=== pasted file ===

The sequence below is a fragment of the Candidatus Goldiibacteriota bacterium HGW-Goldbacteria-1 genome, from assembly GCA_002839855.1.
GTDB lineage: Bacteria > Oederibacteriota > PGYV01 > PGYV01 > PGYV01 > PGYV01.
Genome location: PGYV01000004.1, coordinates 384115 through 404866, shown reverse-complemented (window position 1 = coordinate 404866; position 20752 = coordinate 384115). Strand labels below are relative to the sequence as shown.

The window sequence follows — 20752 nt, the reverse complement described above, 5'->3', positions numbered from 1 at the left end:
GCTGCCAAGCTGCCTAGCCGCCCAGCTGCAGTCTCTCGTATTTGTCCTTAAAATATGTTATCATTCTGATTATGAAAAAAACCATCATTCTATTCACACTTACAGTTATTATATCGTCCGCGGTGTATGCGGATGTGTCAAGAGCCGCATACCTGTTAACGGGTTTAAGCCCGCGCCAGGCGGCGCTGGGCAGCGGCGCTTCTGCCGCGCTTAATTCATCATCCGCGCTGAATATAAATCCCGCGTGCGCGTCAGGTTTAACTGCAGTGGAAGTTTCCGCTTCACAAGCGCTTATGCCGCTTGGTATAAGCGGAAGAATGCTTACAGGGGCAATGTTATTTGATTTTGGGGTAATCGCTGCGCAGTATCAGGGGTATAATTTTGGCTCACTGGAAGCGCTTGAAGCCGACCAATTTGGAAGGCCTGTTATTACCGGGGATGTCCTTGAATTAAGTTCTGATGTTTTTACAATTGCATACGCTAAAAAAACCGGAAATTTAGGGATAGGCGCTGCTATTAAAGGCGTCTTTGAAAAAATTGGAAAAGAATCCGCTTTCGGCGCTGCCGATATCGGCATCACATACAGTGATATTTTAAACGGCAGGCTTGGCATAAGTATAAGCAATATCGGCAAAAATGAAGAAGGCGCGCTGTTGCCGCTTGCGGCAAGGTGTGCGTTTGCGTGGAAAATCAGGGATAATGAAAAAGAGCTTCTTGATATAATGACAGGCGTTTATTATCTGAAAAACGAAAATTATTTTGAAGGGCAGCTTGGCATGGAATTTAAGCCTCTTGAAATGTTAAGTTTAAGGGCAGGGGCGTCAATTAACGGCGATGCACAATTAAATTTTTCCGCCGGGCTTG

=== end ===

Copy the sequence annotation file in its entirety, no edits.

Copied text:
The sequence below is a fragment of the Candidatus Goldiibacteriota bacterium HGW-Goldbacteria-1 genome, from assembly GCA_002839855.1.
GTDB lineage: Bacteria > Oederibacteriota > PGYV01 > PGYV01 > PGYV01 > PGYV01.
Genome location: PGYV01000004.1, coordinates 384115 through 404866, shown reverse-complemented (window position 1 = coordinate 404866; position 20752 = coordinate 384115). Strand labels below are relative to the sequence as shown.

The window sequence follows — 20752 nt, the reverse complement described above, 5'->3', positions numbered from 1 at the left end:
GCTGCCAAGCTGCCTAGCCGCCCAGCTGCAGTCTCTCGTATTTGTCCTTAAAATATGTTATCATTCTGATTATGAAAAAAACCATCATTCTATTCACACTTACAGTTATTATATCGTCCGCGGTGTATGCGGATGTGTCAAGAGCCGCATACCTGTTAACGGGTTTAAGCCCGCGCCAGGCGGCGCTGGGCAGCGGCGCTTCTGCCGCGCTTAATTCATCATCCGCGCTGAATATAAATCCCGCGTGCGCGTCAGGTTTAACTGCAGTGGAAGTTTCCGCTTCACAAGCGCTTATGCCGCTTGGTATAAGCGGAAGAATGCTTACAGGGGCAATGTTATTTGATTTTGGGGTAATCGCTGCGCAGTATCAGGGGTATAATTTTGGCTCACTGGAAGCGCTTGAAGCCGACCAATTTGGAAGGCCTGTTATTACCGGGGATGTCCTTGAATTAAGTTCTGATGTTTTTACAATTGCATACGCTAAAAAAACCGGAAATTTAGGGATAGGCGCTGCTATTAAAGGCGTCTTTGAAAAAATTGGAAAAGAATCCGCTTTCGGCGCTGCCGATATCGGCATCACATACAGTGATATTTTAAACGGCAGGCTTGGCATAAGTATAAGCAATATCGGCAAAAATGAAGAAGGCGCGCTGTTGCCGCTTGCGGCAAGGTGTGCGTTTGCGTGGAAAATCAGGGATAATGAAAAAGAGCTTCTTGATATAATGACAGGCGTTTATTATCTGAAAAACGAAAATTATTTTGAAGGGCAGCTTGGCATGGAATTTAAGCCTCTTGAAATGTTAAGTTTAAGGGCAGGGGCGTCAATTAACGGCGATGCACAATTAAATTTTTCCGCCGGGCTTG